Characterization and variations of organic parameters in teleost fish endolymph during day-night cycle, starvation and stress conditions
|Author(s)||Guibbolini M1, Borelli G1, Mayer Gostan N1, Priouzeau F1, De Pontual Helene2, Allemand D1, 3, Payan P1|
|Affiliation(s)||1 : Univ Nice, Fac Sci, INRA, UMR 112,Lab ROSE,UNSA 1112, F-06108 Nice 2, France.
2 : IFREMER, DRV, RH, Lab Sclerochronol Anim Aquat, F-29280 Plouzane, France.
3 : Ctr Sci Monaco, MC-98000 Monaco, Monaco.
|Source||Comparative Biochemistry and Physiology Part A: Molecular & Integrative Physiology (1095-6433) (Elsevier), 2006-09 , Vol. 145 , N. 1 , P. 99-107|
|WOS© Times Cited||11|
|Keyword(s)||Turbot, Trout, Stress, Starvation, Day night cycle, Organic matrix, Otolith calcification, In vitro crystallization, Endolymph|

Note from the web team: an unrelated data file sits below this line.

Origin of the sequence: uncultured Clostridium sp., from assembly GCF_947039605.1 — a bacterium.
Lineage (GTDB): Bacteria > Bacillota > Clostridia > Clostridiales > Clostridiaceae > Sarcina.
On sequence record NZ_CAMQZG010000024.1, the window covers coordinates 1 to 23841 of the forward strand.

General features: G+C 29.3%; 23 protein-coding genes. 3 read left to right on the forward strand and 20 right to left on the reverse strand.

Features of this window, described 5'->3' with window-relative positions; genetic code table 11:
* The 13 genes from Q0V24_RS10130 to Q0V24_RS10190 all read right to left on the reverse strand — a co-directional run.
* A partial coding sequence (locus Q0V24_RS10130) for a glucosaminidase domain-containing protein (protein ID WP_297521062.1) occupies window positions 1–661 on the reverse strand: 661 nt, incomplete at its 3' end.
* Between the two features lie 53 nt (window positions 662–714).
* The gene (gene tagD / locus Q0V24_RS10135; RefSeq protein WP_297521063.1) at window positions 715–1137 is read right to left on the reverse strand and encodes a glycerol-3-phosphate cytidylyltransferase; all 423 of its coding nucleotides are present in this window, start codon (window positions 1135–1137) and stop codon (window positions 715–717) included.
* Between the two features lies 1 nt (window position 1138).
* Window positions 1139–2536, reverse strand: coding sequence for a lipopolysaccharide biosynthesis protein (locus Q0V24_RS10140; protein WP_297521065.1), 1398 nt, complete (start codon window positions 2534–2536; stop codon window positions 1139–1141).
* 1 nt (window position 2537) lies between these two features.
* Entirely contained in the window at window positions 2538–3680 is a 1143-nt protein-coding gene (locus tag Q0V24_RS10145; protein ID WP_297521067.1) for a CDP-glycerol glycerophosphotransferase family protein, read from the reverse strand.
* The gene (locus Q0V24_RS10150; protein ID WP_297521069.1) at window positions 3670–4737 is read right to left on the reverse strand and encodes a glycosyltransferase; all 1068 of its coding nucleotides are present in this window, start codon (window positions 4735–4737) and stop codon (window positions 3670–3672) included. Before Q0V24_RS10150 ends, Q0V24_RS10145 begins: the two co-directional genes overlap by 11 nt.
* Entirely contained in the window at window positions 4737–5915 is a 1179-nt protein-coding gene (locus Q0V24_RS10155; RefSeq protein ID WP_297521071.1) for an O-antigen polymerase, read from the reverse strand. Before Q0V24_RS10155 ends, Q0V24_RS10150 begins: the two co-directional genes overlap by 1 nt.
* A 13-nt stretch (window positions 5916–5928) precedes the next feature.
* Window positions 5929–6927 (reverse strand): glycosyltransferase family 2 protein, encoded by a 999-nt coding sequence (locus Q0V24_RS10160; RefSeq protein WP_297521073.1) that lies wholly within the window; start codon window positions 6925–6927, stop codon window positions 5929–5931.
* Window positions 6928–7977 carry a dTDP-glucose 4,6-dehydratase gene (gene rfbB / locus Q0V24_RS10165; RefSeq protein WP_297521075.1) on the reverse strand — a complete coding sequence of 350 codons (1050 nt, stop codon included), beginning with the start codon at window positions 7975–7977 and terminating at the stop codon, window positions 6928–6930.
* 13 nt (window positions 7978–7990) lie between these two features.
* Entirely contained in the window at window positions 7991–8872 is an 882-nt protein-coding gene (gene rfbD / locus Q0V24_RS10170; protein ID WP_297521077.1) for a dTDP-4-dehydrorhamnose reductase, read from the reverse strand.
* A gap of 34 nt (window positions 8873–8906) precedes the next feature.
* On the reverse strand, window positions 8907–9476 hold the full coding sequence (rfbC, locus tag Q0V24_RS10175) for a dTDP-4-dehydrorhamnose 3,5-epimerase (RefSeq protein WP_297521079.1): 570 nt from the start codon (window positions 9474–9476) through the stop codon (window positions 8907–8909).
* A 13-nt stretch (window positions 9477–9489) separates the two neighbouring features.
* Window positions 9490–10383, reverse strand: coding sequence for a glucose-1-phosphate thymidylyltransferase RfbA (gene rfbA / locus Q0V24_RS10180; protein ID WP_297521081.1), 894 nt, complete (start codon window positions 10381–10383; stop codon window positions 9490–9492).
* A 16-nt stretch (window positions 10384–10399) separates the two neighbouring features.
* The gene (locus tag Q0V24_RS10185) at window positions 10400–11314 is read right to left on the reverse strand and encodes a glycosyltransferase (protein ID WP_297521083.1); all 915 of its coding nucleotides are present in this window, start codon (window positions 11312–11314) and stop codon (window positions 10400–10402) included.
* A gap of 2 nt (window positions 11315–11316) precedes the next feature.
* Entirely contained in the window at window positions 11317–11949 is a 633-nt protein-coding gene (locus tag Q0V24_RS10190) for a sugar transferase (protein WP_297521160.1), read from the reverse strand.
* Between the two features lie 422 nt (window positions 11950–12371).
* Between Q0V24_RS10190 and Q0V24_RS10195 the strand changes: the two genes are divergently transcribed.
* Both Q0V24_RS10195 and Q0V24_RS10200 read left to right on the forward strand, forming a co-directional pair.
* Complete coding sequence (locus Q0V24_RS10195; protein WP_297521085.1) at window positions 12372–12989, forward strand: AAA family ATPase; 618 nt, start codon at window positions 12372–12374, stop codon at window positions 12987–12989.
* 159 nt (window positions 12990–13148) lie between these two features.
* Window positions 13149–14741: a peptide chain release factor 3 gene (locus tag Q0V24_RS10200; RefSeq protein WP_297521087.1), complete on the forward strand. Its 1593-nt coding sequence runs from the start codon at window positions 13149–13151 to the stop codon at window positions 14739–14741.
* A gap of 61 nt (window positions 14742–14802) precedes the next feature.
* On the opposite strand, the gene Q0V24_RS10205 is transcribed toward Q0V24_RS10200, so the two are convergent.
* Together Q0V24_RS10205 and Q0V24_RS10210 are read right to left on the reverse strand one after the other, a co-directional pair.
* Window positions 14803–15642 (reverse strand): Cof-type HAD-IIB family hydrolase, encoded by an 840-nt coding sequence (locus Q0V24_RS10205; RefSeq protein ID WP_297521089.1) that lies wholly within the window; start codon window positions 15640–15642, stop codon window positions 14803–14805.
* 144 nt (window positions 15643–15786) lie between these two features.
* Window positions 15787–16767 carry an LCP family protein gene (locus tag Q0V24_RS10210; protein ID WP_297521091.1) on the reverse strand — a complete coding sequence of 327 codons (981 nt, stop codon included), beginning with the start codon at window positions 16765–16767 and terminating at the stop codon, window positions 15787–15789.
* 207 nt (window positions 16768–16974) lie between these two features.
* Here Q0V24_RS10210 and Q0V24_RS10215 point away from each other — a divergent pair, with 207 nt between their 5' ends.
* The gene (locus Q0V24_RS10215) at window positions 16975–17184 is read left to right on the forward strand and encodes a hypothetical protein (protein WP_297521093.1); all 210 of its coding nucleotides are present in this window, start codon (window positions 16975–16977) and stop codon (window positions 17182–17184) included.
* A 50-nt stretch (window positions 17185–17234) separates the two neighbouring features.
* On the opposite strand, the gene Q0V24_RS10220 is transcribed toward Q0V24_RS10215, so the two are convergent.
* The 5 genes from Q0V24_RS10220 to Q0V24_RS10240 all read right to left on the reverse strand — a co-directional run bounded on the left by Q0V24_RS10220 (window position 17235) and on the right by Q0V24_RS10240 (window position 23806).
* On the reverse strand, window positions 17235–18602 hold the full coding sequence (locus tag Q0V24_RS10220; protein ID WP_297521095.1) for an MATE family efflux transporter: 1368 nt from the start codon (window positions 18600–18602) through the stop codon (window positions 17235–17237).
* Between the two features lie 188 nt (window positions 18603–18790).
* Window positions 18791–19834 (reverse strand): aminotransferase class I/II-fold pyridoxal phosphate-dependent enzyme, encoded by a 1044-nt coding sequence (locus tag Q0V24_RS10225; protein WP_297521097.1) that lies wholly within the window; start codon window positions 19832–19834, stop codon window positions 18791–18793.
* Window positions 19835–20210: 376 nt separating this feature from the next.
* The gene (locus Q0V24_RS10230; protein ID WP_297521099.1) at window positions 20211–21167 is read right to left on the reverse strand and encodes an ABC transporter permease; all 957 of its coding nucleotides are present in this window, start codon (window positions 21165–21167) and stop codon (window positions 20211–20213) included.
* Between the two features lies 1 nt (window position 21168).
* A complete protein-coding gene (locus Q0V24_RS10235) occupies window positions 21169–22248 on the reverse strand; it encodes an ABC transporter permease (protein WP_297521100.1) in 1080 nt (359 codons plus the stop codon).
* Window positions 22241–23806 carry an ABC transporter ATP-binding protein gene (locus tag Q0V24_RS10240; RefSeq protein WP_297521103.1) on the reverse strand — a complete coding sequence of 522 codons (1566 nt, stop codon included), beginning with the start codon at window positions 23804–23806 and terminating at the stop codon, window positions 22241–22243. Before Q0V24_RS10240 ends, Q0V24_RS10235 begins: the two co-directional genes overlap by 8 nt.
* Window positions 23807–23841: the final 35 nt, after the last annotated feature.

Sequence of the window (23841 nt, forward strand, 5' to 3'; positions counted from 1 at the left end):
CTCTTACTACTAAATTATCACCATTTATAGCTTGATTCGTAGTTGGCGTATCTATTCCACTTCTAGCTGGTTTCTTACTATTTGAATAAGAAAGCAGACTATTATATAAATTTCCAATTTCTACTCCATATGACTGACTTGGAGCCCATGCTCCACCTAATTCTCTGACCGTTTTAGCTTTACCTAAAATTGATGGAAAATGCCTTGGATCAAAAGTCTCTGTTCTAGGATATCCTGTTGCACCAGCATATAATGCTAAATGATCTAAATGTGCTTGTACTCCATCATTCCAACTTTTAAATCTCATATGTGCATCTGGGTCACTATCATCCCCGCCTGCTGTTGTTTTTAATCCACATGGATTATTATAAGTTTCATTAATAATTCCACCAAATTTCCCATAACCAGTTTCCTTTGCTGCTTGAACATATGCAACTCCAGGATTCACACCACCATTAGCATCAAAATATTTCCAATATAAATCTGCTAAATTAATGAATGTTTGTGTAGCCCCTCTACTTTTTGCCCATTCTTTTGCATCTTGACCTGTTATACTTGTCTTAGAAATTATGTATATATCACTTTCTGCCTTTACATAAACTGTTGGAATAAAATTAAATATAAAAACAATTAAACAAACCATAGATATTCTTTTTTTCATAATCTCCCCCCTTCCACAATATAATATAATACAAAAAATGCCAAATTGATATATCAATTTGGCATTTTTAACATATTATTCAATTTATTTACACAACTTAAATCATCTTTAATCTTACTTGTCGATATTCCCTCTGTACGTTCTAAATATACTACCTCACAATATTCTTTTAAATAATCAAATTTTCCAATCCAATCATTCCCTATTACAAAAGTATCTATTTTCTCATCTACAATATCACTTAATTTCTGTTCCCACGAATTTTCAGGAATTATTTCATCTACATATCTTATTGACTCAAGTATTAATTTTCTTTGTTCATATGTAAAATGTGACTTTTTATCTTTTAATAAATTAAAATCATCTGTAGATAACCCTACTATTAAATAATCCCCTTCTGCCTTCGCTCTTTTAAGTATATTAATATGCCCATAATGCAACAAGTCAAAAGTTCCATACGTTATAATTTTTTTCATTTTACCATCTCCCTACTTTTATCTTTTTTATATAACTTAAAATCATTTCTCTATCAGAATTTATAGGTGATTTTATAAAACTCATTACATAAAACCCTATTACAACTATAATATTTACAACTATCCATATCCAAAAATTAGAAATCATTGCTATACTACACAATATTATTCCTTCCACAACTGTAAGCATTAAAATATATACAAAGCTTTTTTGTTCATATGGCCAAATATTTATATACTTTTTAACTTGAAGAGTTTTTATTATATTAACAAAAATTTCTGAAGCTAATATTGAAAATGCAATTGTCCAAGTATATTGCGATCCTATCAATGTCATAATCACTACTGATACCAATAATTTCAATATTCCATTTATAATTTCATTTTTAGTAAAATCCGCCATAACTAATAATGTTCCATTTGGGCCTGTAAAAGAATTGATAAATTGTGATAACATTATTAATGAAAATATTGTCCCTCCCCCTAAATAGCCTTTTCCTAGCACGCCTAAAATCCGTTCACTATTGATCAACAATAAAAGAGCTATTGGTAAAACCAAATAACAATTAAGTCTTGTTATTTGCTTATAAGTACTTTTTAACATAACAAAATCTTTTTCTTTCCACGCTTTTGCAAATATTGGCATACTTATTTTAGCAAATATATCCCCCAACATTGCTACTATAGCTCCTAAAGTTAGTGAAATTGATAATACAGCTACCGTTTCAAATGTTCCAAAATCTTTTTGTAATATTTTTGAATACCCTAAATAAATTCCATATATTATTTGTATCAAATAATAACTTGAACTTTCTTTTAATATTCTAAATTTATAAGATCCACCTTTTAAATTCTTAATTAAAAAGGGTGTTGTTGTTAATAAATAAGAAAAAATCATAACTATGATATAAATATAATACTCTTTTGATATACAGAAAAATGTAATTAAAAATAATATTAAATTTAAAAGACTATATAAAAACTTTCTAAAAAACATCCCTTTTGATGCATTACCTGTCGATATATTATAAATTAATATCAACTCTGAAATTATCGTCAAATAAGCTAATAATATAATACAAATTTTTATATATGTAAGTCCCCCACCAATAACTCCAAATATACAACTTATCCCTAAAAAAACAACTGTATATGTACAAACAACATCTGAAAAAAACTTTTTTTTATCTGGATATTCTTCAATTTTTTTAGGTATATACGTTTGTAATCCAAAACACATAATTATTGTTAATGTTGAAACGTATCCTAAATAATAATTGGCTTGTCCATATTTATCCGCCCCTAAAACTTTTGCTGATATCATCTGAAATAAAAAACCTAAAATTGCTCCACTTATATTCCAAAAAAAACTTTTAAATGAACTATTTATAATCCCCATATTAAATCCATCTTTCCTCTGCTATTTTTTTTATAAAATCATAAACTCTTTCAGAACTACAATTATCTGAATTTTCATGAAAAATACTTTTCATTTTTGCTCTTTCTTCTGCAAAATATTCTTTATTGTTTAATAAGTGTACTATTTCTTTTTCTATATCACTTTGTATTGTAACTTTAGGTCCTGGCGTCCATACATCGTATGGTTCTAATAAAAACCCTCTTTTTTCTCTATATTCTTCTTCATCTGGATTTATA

|Abstract||The aim of the present work was to examine the modifications of the organic composition of fish endolymph under environmental conditions (day-night cycle, starvation and Cl-2-Stress) known to modify otolith growth. Endolymph electrophoretic patterns were compared. An antibody raised against the trout otolith organic matrix allowed examining the variations of organic matrix precursors in the endolymph under the above conditions. Western blot analysis showed bands around 60-80 kDa. A 50% decrease of immunolabelling was observed during the night whereas increases were seen after starvation (factor 3) or stress (factor 2) suggesting that these variations could be related to the organic matrix deposit. A factor retarding in vitro CaCO3 crystallization (FRC) was shown to co-precipitate with endolymph proteins and its apparent molecular mass (determined by measuring the activity after electro elution of gel electrophoresis) was estimated around 20 kDa. The FRC activity was stable during day-night cycle whereas it decreased by 70% and nearly 100% under starvation and stress respectively. These results suggest that the FRC, although retarding in vitro crystallization, plays a major role in the process of otolith calcification and that the decreases measured after starvation and stress are responsible for the decreases of the otolith growth. The variations of these two parameters (precursors and FRC) could contribute for the changes in the microstructure of the otolith. (c) 2006 Elsevier Inc. All rights reserved.|